Short experimental Film
Les Mystères du Château de Dé (English: The Mysteries of the Chateau of Dice) is a 1929 film directed by Man Ray. It depicts a pair of travellers setting off from Paris and travelling to the Villa Noailles in Hyères. At 27 minutes the film was the longest that Man Ray directed during his career.
Originally a silent film, recent copies have been dubbed using music taken from Man Ray’s personal record collection of the time, including such recordings by Erik Satie’s and the Gymnopédies. The musical reconstruction was written by the musician Jacques Guillot.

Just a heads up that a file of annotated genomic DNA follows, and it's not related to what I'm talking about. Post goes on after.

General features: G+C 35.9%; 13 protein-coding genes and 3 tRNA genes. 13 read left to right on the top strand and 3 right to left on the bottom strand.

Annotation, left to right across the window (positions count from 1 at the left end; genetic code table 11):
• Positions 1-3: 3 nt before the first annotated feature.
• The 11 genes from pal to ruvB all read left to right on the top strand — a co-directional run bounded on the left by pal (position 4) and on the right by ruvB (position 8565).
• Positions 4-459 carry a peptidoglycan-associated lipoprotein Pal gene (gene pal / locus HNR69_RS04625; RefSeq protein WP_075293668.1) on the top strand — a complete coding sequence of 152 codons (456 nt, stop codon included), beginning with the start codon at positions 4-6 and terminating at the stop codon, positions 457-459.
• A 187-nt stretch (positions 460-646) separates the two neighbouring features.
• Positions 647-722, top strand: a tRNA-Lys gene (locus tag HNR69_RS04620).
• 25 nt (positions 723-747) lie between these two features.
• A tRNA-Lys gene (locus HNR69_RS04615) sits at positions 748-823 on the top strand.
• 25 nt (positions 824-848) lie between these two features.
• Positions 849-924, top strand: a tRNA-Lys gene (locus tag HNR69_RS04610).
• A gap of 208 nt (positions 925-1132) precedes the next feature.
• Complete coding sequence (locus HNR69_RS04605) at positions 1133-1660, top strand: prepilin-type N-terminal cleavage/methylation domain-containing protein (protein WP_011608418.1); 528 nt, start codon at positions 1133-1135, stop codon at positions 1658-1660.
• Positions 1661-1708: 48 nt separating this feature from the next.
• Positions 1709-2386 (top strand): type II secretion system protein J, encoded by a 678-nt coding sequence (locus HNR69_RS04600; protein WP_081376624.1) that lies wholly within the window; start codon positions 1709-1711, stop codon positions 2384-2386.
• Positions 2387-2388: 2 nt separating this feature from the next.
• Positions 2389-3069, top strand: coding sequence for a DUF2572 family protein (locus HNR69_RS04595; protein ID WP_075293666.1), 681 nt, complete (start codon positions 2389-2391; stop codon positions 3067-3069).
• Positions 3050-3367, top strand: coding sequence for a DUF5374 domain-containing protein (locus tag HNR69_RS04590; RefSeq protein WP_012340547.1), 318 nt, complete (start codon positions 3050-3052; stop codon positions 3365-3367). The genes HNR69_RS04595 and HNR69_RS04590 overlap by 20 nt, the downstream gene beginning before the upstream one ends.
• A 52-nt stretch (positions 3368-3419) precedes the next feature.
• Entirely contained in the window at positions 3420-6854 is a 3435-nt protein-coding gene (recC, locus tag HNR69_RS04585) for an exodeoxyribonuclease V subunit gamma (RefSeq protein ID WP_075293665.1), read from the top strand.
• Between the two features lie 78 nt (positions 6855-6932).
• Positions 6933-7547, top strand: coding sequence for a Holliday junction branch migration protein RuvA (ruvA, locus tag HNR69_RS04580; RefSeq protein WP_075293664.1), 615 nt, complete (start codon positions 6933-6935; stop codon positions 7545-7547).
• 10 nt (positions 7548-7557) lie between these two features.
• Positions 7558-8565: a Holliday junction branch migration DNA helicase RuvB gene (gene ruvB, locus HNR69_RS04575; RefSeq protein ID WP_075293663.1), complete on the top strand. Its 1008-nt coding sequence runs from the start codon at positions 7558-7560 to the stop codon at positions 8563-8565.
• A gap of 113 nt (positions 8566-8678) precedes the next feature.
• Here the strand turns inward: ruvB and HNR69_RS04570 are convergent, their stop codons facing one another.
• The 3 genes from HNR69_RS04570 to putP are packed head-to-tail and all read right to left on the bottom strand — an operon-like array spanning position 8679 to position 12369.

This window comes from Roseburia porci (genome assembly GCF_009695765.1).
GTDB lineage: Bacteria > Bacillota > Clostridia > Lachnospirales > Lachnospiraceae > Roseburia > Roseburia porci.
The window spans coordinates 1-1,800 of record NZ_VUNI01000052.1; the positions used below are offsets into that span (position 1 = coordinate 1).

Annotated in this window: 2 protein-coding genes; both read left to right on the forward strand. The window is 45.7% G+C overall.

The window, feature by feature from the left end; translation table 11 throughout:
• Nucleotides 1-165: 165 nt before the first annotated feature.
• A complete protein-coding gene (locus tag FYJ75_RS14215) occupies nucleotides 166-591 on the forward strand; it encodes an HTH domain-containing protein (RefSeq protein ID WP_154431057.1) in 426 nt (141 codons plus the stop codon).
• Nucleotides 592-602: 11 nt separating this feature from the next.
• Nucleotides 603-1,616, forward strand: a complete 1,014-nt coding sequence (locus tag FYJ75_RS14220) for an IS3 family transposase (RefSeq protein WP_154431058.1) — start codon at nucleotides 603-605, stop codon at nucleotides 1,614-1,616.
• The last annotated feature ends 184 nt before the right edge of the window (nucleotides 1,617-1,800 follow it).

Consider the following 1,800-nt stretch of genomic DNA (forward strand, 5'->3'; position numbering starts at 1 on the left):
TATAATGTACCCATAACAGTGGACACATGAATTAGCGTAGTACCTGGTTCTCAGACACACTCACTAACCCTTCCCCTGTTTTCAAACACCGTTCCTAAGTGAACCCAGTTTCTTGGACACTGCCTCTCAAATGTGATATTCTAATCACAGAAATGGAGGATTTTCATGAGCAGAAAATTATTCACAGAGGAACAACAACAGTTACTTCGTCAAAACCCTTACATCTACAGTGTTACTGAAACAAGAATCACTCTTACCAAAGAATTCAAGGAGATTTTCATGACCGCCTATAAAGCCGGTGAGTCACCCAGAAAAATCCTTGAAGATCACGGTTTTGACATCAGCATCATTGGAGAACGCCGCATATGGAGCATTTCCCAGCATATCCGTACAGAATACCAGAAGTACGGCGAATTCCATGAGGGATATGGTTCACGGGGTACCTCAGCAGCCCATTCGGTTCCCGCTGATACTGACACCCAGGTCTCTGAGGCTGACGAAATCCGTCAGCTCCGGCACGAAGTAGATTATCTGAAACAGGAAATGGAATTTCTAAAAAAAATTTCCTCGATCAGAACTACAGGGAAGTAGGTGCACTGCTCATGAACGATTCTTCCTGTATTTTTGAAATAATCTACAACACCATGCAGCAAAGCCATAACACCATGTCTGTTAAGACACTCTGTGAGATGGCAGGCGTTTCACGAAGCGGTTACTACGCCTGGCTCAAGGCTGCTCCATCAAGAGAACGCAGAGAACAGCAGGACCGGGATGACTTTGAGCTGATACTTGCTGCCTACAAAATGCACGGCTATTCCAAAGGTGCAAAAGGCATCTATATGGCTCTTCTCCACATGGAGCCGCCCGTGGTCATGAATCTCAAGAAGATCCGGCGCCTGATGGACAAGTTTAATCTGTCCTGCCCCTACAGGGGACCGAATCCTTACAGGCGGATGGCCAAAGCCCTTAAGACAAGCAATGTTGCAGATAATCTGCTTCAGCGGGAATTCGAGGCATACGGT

The film was restored by the Musée National d’Art Moderne under the direction of Jean-Michel Bouhours, a film curator. Restoration of the nitrate prints by Service des Archives du film (CNC) Bois d’Arcy, video editing by Didier Coudray.
Mannequin hands hold a pair of dice. A castle is perched on a hilltop. Below it, a posh, modern villa. Meanwhile, far from Paris, two men with masked faces play dice in a bar. They decide to drive to Paris. Country roads, hills, fences. The posh “chateau” appears again: meticulous garden, fancy interior, odd sculptures. And at home? “No one, NO ONE.” For the next two days, masked figures play dice, frolic by the pool, perform exercises with a ball. Two new figures arrive. Masked. They search and find the dice. They dance. Mannequin hands hold a pair of dice.
– Written by David Carless
Director: Man Ray
Writer: Man Ray
Stars: Georges Auric, Jacques-André Boiffard, Le Comte de Beaumont